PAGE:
The Harvests of Time
Eliza Flower (1803–1846)
for solo voice and piano
performed by
Laurence Panter – Tenor & Piano

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Laurence Panter

A young white man with short black hair is singing. He is wearing a floral shirt and standing in front of a wall covered in green foliage

Laurence Panter joined ELECTRIC VOICE THEATRE in 2021, appearing in “Working from Home” at Stroud Green Festivalour 1st live performance since the pandemic struck. Since then he has been regularly contributing to our virtual recordings and zoom performances. Last year, he ventured out with us once more for Mary Anning and her Sisters in Science at the Lyme Regis Fossil Festival and “The Somerville Connexion” at Stroud Green Festival. He is not only a very fine tenor and pianist, but also composes music and is currently touring as musical director for Barefoot Opera’s fantastic production of “La Cenerentola”.
We are delighted to announce that Laurence will be singing and playing with us for our next performance – “Flowers of the Seasons – Politics, Power and Poverty” celebrating Eliza Flower at Conway Hall, London, on October 27th 2023. You can book tickets here.

Sepia drawing of the head of the composer surrounded by flowers

Eliza Flower (1803 – 1846)

Tinted lithograph of a drawing by Mrs E Bridell Fox, 1898/99 courtesy of Conway Hall Ethical Society

In nature the flower of this month is Gladiolus which seems to have all kinds of meanings attached to it from strength to healing, love and remembrance. A field of gladiolus with a white one in focus

“The Harvests of Time”
“Songs of the Months”
published by A J Novello, December 1834

The short editorial introduction explains that each song appeared throughout 1834 in the Monthly Repository – a publication associated with South Place Chapel where Flower’s life and work was based.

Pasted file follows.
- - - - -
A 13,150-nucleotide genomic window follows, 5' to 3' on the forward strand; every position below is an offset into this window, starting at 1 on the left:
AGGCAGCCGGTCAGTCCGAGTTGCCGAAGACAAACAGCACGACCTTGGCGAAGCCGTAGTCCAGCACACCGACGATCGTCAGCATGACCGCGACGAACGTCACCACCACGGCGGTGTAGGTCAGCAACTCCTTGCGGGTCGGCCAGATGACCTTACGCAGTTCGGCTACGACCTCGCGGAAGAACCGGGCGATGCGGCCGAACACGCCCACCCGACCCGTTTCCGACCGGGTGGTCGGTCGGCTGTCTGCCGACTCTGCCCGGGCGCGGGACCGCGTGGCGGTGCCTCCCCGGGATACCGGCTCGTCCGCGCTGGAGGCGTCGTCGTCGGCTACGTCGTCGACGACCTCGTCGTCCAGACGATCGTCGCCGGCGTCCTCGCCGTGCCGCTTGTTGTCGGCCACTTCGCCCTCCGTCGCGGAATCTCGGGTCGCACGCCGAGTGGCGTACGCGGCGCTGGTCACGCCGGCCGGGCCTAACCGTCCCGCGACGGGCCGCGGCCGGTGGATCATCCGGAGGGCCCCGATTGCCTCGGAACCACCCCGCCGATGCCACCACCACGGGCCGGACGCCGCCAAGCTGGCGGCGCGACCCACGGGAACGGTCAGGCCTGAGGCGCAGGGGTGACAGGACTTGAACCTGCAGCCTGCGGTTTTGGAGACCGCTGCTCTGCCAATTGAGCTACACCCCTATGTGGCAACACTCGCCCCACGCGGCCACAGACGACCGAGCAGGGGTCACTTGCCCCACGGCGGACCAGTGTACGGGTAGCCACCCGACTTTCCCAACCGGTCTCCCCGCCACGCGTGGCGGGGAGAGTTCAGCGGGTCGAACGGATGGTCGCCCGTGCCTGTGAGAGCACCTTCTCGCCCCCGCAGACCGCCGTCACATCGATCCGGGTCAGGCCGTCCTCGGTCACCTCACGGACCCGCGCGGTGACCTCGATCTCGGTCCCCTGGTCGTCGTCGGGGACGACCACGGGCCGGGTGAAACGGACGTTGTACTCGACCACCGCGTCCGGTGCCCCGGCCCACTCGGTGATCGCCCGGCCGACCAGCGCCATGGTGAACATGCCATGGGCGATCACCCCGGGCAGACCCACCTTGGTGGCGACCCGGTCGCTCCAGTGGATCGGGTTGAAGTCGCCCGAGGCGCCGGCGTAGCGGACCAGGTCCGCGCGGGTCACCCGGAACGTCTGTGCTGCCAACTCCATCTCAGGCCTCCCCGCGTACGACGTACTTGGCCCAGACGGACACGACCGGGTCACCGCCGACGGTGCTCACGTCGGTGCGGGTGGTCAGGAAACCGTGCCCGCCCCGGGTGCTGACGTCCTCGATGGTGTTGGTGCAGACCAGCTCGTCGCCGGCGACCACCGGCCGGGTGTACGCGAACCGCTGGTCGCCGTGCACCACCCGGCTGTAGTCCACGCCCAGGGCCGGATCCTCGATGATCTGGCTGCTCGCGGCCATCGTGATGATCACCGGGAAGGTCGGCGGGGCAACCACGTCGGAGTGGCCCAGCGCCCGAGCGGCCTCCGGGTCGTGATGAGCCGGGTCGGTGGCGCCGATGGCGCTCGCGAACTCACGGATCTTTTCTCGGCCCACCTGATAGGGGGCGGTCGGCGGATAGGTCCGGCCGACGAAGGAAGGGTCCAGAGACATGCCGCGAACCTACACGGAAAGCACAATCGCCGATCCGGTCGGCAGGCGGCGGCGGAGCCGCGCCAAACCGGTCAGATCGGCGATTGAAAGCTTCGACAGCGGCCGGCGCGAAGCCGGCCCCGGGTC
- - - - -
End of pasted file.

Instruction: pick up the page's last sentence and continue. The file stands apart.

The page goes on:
We are releasing each song in its allotted month during 2023. Please go to our Flower of the Month page for more information and to hear all of the songs we’ve recorded so far.

“The Harvests of Time”
 Harriet Martineau

Beneath this starry arch,
Nought resteth or is still;
But all things hold their march
As if by one great will.
Moves one, move all;
Hark to the foot-fall!
On, on, for ever.

Yon sheaves were once but seed;
Will ripens into deed;
As cave-drops swell the streams,
Day thoughts feed nightly dreams;
And sorrow tracketh wrong,
As echo follows song.
Hark to the foot-fall!
On, on, for ever.

By night, like stars on high,
The hours reveal their train;
They whisper and go by;
I never watch in vain.
Moves one, move all;
Hark to the foot-fall!
On, on, for ever.

They pass the cradle head,
And there a promise shed;
They pass the moist new grave,
And bid rank verdure wave;
They bear through every clime
The harvests of all time.
Hark to the foot-fall!
On, on, for ever.

A black and white image of a Victorian woman, she is sitting with a quill pen writing in a book but looking up to her left. She is wearing a dark dress with a white blouse fastened at the neck with a brooch

Harriet Martineau (1802-1876)  (Image Wikimedia CC)

The words of the song were written by Harriet Martineau (1802-1876), journalist, writer, sociologist, abolitionist and political economist.

Martineau and Flower were probably the most powerful protest song writing partnership of the C19th. Many of their songs became popular anthems sung by thousands of protesting workers in the streets, most of whom would have had no idea that their voices were carrying the words and music of two young ladies.

The August Song of the Month was for a quite different market – the middle classes – a song to delight them in their evenings at home. And there is much to delight here – their close bond inspired some of Flower’s most detailed and beautiful musical settings. The word painting is delicate with almost a sense of fun in the piano, and the melody is catchy and very rewarding to sing. But, for those who choose to hear it, there is a vision of the collective will of humanity going ever onwards, a great force joined together, interconnected and dependent on each other and the earth itself for all generations. A message indeed for all time.

This great creative partnership came to an untimely end in the very year that the Songs of the Months were published. Martineau was unable to deal with the scandal that ensued when Flower set up home with William Fox – the preacher at the Unitarian Chapel in Finsbury – who had left his wife, taking his children with him.

The two women were separated until a few years before Eliza’s death, when there was a reconciliation, but not unfortunately in time for their collaboration to flourish once more.

the electric voice theatre logo - just the words on some spikes of colour

raising the profile of music by women